Saying goodbye to Cathedral was tough. "The Last Spire" left me satisfied, but the blue balls were back shortly thereafter without my doomy mistress to give me riffjobs and a donkey punch of doom. Death Penalty was formed a few years after Cathedral's run had ended by Gaz Jennings-the longtime Cathedral guitarist-who jumpstarted his new project by recruiting ex-members of Serpentcult and Gorath. Death Penalty is a logical continuation of Jennings' work as one of doom's finest couriers that wears proudly the influences of Witchfinder General, Black Sabbath, Pentagram, etc. while implementing some groovy licks that would not sound out of place on a nonexistent Cathedral record. No needless pandering to my needs and wants, though; this self-titled album is its own beast, and a fine one at that.
One thing I always liked about Jennings' guitar work is that his consistent riffs are often branded by his own touch. It's hard putting it down in words, but this feels like it has Jennings' guitar philosophy embossed on its pelt, especially during his solos and lead melodies which conjure up that retrogressive aura. The stout heavy/doom metal riffs are forceful and hefty, delivering a solid arsenal of driving, up-tempo sequences gracing anthems like "Howling at the Throne of Decadence" and rocking Cathedral-esque grooves à la "The Ethereal Mirror" finding shelter on "Into the Ivory Forest" and "Eyes of the Heretic." Nothing gloomy or depressing like "Forest of Equilibrium," I must add; this is mostly energetic stuff, driven by doom-laden sections and bruising heavy metal festivities.
A big source of Death Penalty's identity comes from Michelle Nocon's vocals. Her voice reflects much of the explosive stoutheartedness pouring from the guitar work while bringing color to the overall picture through her wide register. She sounds especially natural matching the crawling riffs of "The One that Dwells," wailing and shouting over the morbid display like a banshee. A stellar chemistry between Nocon and Jennings, but not one too predictable under the conditions. The drum performance and bass work are excellent, amplified in importance by an organic production job whose roots serve to animate and stabilize rather than hinder and synthesize. It's a heavy/doom metal journey that stays true to its origins without phoning it in.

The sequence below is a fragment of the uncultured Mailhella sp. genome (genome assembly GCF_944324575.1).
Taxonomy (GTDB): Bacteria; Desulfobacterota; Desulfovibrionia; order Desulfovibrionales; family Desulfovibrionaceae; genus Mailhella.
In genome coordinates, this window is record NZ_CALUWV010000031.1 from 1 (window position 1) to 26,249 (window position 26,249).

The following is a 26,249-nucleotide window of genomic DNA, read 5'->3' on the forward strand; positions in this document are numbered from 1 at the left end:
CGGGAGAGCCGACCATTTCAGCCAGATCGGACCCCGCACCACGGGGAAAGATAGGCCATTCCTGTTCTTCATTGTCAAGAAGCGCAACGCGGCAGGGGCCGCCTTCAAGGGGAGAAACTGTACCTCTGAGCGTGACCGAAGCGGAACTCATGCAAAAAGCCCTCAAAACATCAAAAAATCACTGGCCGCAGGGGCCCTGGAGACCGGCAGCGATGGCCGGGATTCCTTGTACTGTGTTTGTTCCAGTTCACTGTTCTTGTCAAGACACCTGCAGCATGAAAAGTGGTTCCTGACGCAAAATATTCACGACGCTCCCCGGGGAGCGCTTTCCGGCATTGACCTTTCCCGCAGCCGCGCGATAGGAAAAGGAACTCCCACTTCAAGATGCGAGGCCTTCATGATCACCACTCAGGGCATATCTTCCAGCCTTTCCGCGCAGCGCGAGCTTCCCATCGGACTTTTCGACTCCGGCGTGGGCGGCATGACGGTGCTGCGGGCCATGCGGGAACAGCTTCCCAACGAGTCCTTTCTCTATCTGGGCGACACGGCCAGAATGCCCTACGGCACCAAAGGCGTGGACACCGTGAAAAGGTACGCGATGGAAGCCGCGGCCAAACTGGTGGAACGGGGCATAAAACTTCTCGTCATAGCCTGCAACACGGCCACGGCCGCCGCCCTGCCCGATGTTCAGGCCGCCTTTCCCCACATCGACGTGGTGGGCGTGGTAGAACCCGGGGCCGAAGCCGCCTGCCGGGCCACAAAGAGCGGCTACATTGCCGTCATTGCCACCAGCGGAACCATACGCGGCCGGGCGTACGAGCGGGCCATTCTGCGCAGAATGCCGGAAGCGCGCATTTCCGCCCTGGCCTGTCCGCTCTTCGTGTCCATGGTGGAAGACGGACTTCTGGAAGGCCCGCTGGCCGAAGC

Death Penalty's self-titled record is a brazen slab of doom, big enough to make even the most frustrated Cathedral lamenter feel at least marginally better. The product is low on surprises and delivers the goods in just a handful of ways, but it does so without feebly mimicking its influences or falling into redundancies. I don't even feel like I need to have Death Penalty put a paper bag over its head and tell me it's Cathedral underneath; the semblance that Death Penalty is its own entity shines from the bombing introduction to the final moments of its eight-minute closer. This is solid stuff-heavy/doom metal for the masses to worship. Just don't hang yourself on the artwork.
Death Penalty - Death Penalty
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